“A good book,” says Milton, “is the precious life-blood of a master-spirit, embalmed and treasured up on purpose to a life beyond life.” It may teach for ages : succeeding generations of a family may gather from it knowledge and find in it recreation. One of Luther's tracts, printed at Wittemberg in 1545, was found a few years since in a German household in the back settlements of America. It had been teaching for more than three hundred years. Who can estimate the effects of those few pages ? And it may yet do good for ages to come. Without overestimating the value of Old Humphrey's volumes and tracts, or assigning to them a vitality they do not possess, may it not be anticipated that they will comfort in declining age those who are now young, and that their children's children may read them with pleasure and profit ?
In the view of facts and probabilities like these, how great are the responsibilities of authorship! The poet Cowper, in writing to his friend, the Rev. John Newton, weightily remarks: “An author by profession had need narrowly to watch his pen, lest a line should escape from it which, by possibility, may do mischief when he has been long dead and buried. What we have done, when we have written a book, will never be known till the day of judgment; then the account will be liquidated, and all the good it has occasioned, and all the evil, will witness either for or against us.”
Scarcely less responsibility is laid on the readers. To them, books may become fountains of knowledge and sources of pleasure, or they may poison their principles and corrupt their moral and intellectual powers. How needful, then, is it to exercise care in the choice of the volumes they read, and to get from the good the instruction they were designed to im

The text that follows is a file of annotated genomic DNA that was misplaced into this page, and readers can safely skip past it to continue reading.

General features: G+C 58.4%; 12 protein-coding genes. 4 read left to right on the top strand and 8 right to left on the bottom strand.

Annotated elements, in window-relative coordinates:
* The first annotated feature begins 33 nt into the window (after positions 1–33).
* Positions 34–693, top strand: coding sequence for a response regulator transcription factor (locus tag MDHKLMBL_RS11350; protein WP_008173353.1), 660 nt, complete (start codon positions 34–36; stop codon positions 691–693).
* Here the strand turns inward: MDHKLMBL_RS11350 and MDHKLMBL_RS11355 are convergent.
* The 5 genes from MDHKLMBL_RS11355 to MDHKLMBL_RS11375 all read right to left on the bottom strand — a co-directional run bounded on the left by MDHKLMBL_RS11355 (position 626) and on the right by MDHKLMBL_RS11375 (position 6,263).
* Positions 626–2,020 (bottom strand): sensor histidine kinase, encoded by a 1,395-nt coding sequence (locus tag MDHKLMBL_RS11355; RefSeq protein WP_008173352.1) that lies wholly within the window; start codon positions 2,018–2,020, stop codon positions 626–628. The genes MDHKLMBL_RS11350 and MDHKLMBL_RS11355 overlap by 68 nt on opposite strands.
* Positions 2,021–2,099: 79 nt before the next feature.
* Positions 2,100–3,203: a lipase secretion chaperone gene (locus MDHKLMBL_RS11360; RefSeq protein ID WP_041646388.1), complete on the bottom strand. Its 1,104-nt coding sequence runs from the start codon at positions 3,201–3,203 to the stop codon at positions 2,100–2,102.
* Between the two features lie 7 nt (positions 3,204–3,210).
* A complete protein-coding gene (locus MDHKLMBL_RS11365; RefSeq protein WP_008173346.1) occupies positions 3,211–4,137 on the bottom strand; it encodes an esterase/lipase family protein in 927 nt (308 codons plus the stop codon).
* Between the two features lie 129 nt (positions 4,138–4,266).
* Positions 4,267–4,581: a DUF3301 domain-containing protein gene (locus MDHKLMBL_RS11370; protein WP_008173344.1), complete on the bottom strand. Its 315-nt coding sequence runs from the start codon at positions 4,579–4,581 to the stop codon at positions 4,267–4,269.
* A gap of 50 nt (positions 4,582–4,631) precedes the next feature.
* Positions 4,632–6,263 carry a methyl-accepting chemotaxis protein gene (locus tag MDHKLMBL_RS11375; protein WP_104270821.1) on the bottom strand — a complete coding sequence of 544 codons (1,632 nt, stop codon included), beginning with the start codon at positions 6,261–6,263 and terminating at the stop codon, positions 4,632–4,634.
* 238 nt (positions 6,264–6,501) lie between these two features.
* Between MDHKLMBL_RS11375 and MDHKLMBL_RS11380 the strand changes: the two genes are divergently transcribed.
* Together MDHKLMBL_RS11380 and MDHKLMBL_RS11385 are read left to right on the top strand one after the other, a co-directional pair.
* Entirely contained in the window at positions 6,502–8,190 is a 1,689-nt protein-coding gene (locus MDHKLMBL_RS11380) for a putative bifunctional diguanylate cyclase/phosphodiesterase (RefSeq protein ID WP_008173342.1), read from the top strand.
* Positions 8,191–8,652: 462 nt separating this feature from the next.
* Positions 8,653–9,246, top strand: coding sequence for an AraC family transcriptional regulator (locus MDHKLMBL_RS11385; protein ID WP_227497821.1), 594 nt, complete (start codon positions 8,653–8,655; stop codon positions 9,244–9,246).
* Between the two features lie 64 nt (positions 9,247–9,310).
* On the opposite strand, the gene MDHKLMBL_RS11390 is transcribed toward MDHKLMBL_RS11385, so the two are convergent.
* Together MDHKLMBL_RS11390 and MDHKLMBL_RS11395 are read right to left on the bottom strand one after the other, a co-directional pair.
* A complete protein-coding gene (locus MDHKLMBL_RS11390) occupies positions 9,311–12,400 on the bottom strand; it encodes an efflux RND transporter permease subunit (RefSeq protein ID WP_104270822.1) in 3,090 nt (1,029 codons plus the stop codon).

It is believed that the writings of Mr. Mogridge, whatever may be their literary merit, are free from all that would injure the mind, or debase the affections. They may, at least, serve as a relaxation from more solid reading; while they refresh the spirit and agreeably fill up a few hours of leisure. Young persons, especially, may by them be induced to turn from a class of authors whose works, however captivating in style, only serve to pervert the judgment and counteract religious impressions.
OLD HUMPHREY AS A TOURIST.
AMONG the peculiarities which had no small influence in forming the character of Mr. Mogridge, and qualifying him for his literary work, was his love of travel. Seven years of his early youth were spent in a beautiful country district as a school-boy. Here he imbibed an ardent and deep-rooted attachment to natural scenery. As he advanced in life, he sometimes visited the old city of Coventry, lingered in Warwick Castle by day, and in hoary Kenilworth by moonlight; musing, poetizing, and sketching, as fancy or inclination prevailed. A tour in Wales was undertaken, and Tintern, Llantony, and other venerable abbeys, were visited. He had passed along the old Roman wall, and, with hazel stick in hand, had freely rambled through Cumberland and Westmoreland, roaming along the banks of every lake the two counties contained. The romantic hills and dales of Derbyshire, and the Jovely landscapes of other counties, became familiar to his sight. It was to him a luxury to feel a liberty-loving mood, leading him to roam abroad amid secluded scenery, to climb the heights and plunge into the depths, to ramble unrestrainedly